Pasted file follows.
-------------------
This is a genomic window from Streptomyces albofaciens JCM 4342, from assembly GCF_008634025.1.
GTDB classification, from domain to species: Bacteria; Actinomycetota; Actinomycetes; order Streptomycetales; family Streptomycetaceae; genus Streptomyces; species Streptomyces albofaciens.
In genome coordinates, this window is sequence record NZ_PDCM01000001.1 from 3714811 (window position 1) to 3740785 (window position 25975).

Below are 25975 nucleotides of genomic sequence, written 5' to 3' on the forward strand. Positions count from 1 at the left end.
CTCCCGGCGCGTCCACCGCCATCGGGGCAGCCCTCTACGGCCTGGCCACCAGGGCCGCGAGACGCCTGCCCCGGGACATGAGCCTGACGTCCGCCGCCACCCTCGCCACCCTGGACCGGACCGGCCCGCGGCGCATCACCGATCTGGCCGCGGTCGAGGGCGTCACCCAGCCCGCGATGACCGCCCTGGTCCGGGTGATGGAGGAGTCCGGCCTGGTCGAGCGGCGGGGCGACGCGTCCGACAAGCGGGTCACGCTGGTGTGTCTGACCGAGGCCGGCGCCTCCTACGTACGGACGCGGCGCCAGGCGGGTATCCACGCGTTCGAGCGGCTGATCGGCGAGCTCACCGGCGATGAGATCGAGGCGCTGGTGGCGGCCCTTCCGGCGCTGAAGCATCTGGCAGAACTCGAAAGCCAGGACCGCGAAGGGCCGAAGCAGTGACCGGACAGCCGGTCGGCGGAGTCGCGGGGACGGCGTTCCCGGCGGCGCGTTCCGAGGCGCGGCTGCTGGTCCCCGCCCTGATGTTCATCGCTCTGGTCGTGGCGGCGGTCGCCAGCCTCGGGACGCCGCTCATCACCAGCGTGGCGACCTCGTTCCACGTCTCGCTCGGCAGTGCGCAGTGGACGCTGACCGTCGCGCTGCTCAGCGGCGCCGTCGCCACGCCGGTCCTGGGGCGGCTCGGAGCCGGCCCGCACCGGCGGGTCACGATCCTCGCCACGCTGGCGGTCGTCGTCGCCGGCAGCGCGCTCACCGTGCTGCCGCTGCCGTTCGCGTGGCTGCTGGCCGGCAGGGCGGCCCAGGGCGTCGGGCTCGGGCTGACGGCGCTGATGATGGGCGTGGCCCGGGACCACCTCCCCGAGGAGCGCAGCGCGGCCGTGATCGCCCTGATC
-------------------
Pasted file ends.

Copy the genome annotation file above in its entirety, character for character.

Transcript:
This is a genomic window from Streptomyces albofaciens JCM 4342, from assembly GCF_008634025.1.
GTDB classification, from domain to species: Bacteria; Actinomycetota; Actinomycetes; order Streptomycetales; family Streptomycetaceae; genus Streptomyces; species Streptomyces albofaciens.
In genome coordinates, this window is sequence record NZ_PDCM01000001.1 from 3714811 (window position 1) to 3740785 (window position 25975).

Below are 25975 nucleotides of genomic sequence, written 5' to 3' on the forward strand. Positions count from 1 at the left end.
CTCCCGGCGCGTCCACCGCCATCGGGGCAGCCCTCTACGGCCTGGCCACCAGGGCCGCGAGACGCCTGCCCCGGGACATGAGCCTGACGTCCGCCGCCACCCTCGCCACCCTGGACCGGACCGGCCCGCGGCGCATCACCGATCTGGCCGCGGTCGAGGGCGTCACCCAGCCCGCGATGACCGCCCTGGTCCGGGTGATGGAGGAGTCCGGCCTGGTCGAGCGGCGGGGCGACGCGTCCGACAAGCGGGTCACGCTGGTGTGTCTGACCGAGGCCGGCGCCTCCTACGTACGGACGCGGCGCCAGGCGGGTATCCACGCGTTCGAGCGGCTGATCGGCGAGCTCACCGGCGATGAGATCGAGGCGCTGGTGGCGGCCCTTCCGGCGCTGAAGCATCTGGCAGAACTCGAAAGCCAGGACCGCGAAGGGCCGAAGCAGTGACCGGACAGCCGGTCGGCGGAGTCGCGGGGACGGCGTTCCCGGCGGCGCGTTCCGAGGCGCGGCTGCTGGTCCCCGCCCTGATGTTCATCGCTCTGGTCGTGGCGGCGGTCGCCAGCCTCGGGACGCCGCTCATCACCAGCGTGGCGACCTCGTTCCACGTCTCGCTCGGCAGTGCGCAGTGGACGCTGACCGTCGCGCTGCTCAGCGGCGCCGTCGCCACGCCGGTCCTGGGGCGGCTCGGAGCCGGCCCGCACCGGCGGGTCACGATCCTCGCCACGCTGGCGGTCGTCGTCGCCGGCAGCGCGCTCACCGTGCTGCCGCTGCCGTTCGCGTGGCTGCTGGCCGGCAGGGCGGCCCAGGGCGTCGGGCTCGGGCTGACGGCGCTGATGATGGGCGTGGCCCGGGACCACCTCCCCGAGGAGCGCAGCGCGGCCGTGATCGCCCTGATC